Bee and wasp stings in cats

Bee and wasp stings in cats are fairly common in the warmer months, from spring to autumn. Cats are most often stung on the paw or face. Luckily, the majority of stings only cause mild swelling and irritation. Cats are good at hiding signs of illness, some may not show any obvious symptoms after a sting. Bee and wasp stings are also known as hymenoptera stings.

Serious reactions are rare but they can be life-threatening. Signs of a serious reaction include vomiting, excessive swelling, and breathing difficulties; these need emergency treatment.


What is a bee or wasp sting in cats?

When a bee or wasp stings an animal, they inject their venom into the skin. This venom is the cause of the symptoms that develop.

  • Most stings only cause mild reactions, like swelling of the skin and local irritation. These can often be treated at home.
  • The symptoms of a sting should clear within 24–48 hours.
  • Rarely, cats can develop an anaphylactic reaction. This can be more common with a sting in the mouth or multiple stings. Anaphylactic reactions usually happen within 30–60 minutes but can also occur hours after the sting. These need emergency treatment.
  • If your cat accidentally swallows a bee or wasp, don’t panic. The stomach acids help protect them. Mild vomiting and diarrhoea might develop.
  • Bees leave their stings in the skin, wasps don’t.


Bee and wasp stings can lead to local irritation and swelling, which can usually be treated at home. Rarely, severe reactions can occur. Our Joii vets are available 24 hours a day; call us now if you have any concerns.


Symptoms of bee and wasp stings in cats

The most common signs of bee and wasp stings are:

  • Swelling of the affected area
  • Irritation: biting, licking or rubbing the affected area
  • Yowling or vocalising
  • Limping: if they are stung on the leg
  • Hives
  • Drooling

Signs of an anaphylactic reaction include vomiting, breathing difficulties, excessive drooling, collapse and seizures. Reactions like this will need emergency treatment.



Are some cats more at risk of bee and wasp stings than others?

Bee and wasp stings can affect any cat, regardless of age, breed, or lifestyle. Kittens are naturally very curious so they can be more prone to stings. Outdoor cats tend to be more commonly affected than indoor-only cats.



How are bee and wasp stings diagnosed in cats?

Typically, veterinarians diagnose bee and wasp stings based on the signs exhibited by your cat. Further tests are usually unnecessary unless your cat’s symptoms persist for a few days without improvement or suddenly worsen.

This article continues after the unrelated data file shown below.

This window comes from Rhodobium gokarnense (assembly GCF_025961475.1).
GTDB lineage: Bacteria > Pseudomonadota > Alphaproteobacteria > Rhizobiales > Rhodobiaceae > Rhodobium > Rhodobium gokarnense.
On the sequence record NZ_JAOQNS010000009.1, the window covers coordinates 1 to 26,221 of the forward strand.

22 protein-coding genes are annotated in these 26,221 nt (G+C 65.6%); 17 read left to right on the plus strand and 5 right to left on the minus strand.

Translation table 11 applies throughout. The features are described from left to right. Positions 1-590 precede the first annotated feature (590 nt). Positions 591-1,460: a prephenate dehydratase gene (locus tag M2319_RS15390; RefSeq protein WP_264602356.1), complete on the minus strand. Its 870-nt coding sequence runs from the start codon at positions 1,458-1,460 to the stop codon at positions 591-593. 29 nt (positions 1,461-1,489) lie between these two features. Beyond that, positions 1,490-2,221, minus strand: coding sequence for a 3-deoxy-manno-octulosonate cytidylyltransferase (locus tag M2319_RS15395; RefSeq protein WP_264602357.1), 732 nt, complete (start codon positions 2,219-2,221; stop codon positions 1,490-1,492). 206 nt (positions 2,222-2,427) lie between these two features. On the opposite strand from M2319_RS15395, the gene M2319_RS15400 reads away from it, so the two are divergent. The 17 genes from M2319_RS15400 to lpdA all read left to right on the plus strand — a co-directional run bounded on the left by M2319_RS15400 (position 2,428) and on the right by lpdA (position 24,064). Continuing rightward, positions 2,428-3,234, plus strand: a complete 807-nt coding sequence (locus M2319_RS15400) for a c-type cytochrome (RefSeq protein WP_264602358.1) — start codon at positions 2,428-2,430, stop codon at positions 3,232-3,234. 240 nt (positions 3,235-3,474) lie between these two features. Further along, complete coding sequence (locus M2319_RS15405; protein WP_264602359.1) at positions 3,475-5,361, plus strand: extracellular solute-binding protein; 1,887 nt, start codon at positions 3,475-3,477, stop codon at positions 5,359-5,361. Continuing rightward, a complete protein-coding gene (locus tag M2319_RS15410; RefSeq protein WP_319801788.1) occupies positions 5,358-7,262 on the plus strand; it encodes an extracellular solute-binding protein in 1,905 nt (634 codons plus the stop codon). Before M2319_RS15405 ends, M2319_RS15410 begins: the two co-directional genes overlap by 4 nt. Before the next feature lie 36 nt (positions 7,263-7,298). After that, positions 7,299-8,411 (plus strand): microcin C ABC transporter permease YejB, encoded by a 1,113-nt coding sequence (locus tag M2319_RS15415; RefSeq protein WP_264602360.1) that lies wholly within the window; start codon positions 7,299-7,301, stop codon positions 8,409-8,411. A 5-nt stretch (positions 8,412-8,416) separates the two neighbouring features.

Vet treatment

What’s the vet treatment for bee and wasp stings in cats?

Mild reactions that are causing excessive irritation may need the following:

  • Anti-histamines
  • Anti-inflammatory medication, such as steroids

Anaphylactic reactions are serious and life-threatening. Treatment involves:

  • Fluids via a drip
  • Placing a tube to help with breathing
  • Emergency medications to stabilise and treat abnormalities in blood pressure, breathing and other vital functions
  • Hospitalisation and monitoring for a minimum of 2–3 days


Home treatment

How to look after a cat with a bee or wasp sting at home

If your cat has been stung by a bee or wasp, try to remain calm and follow these steps:

  • If possible, remove any stings (bee) by scraping with a straight-edged object; avoid squeezing
  • For bee stings: apply baking soda mixed with water to the affected area
  • For wasp stings: apply vinegar to the affected area
  • Use a cold compress for 10–15 minutes to reduce swelling
  • Allow your cat to rest and monitor for any other symptoms for the next 24 hours



Tips on how to prevent bee or wasp stings in cats

It’s not always possible to prevent stings in cats. Try to remove any wasps or bees that enter the home and monitor your car when they are in the garden during the higher-risk months.


When to worry

When to worry about bee and wasp stings in cats

Seek help from a vet immediately if your cat:

  • Is collapsed or having seizures
  • Is extremely irritated by a sting
  • Has been stung in the mouth, or stung multiple times
  • Has excessive drooling or swelling around the face after a sting

Call us and speak to one of our Joii vets if your cat:

  • Has been stung and you would like advice
  • Has vomiting and diarrhoea after a sting
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